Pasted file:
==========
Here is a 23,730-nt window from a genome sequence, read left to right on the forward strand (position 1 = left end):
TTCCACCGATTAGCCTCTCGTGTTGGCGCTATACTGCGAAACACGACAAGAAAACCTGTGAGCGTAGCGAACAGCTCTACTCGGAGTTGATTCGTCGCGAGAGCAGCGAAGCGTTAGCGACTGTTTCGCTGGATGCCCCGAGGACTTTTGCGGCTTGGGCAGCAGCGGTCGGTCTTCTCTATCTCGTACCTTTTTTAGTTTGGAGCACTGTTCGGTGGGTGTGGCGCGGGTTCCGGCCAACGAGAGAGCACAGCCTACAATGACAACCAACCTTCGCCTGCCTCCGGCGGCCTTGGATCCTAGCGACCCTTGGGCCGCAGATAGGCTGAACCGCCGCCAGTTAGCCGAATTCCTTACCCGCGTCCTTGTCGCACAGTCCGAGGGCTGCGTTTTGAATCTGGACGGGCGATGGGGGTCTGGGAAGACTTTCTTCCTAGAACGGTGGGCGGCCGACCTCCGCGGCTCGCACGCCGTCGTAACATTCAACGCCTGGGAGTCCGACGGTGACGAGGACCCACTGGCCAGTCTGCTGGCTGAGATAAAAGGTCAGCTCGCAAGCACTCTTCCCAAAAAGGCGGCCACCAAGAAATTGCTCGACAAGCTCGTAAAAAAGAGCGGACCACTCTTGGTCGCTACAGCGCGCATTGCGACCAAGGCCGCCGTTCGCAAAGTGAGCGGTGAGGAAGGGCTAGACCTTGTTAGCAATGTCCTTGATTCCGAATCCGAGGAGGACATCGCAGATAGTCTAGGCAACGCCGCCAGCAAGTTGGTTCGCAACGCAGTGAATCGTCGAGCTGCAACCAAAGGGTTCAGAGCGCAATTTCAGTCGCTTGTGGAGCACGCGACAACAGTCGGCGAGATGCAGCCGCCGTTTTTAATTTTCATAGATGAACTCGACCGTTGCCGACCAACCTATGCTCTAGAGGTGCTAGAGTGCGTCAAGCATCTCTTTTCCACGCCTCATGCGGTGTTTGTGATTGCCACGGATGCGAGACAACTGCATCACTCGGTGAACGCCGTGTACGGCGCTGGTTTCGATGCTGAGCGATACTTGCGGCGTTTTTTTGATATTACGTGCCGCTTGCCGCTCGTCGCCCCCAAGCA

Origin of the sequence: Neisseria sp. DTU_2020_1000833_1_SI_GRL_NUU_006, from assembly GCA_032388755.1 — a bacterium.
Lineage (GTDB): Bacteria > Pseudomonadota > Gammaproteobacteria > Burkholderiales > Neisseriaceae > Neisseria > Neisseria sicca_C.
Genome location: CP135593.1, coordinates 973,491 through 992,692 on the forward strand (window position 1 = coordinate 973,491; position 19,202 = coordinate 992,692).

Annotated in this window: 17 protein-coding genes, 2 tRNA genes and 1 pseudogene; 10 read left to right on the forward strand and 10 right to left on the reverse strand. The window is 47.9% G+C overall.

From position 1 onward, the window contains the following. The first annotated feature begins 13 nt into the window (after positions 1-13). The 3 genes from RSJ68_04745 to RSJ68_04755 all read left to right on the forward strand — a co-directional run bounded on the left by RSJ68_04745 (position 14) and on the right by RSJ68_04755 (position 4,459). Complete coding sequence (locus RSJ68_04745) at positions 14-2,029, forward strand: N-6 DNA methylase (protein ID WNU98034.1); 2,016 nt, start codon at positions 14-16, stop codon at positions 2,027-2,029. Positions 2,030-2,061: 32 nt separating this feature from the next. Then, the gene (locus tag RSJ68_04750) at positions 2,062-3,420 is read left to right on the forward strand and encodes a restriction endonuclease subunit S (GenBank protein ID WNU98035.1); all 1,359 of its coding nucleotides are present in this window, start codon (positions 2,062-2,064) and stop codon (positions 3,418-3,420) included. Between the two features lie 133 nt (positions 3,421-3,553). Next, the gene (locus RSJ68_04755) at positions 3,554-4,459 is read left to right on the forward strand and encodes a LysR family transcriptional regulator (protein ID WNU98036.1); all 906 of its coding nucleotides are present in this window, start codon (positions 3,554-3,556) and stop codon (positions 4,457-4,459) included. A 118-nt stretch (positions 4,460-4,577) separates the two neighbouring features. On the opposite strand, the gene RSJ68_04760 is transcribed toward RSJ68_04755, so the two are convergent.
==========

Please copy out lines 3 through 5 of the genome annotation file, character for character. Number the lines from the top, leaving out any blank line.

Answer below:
Origin of the sequence: Neisseria sp. DTU_2020_1000833_1_SI_GRL_NUU_006, from assembly GCA_032388755.1 — a bacterium.
Lineage (GTDB): Bacteria > Pseudomonadota > Gammaproteobacteria > Burkholderiales > Neisseriaceae > Neisseria > Neisseria sicca_C.
Genome location: CP135593.1, coordinates 973,491 through 992,692 on the forward strand (window position 1 = coordinate 973,491; position 19,202 = coordinate 992,692).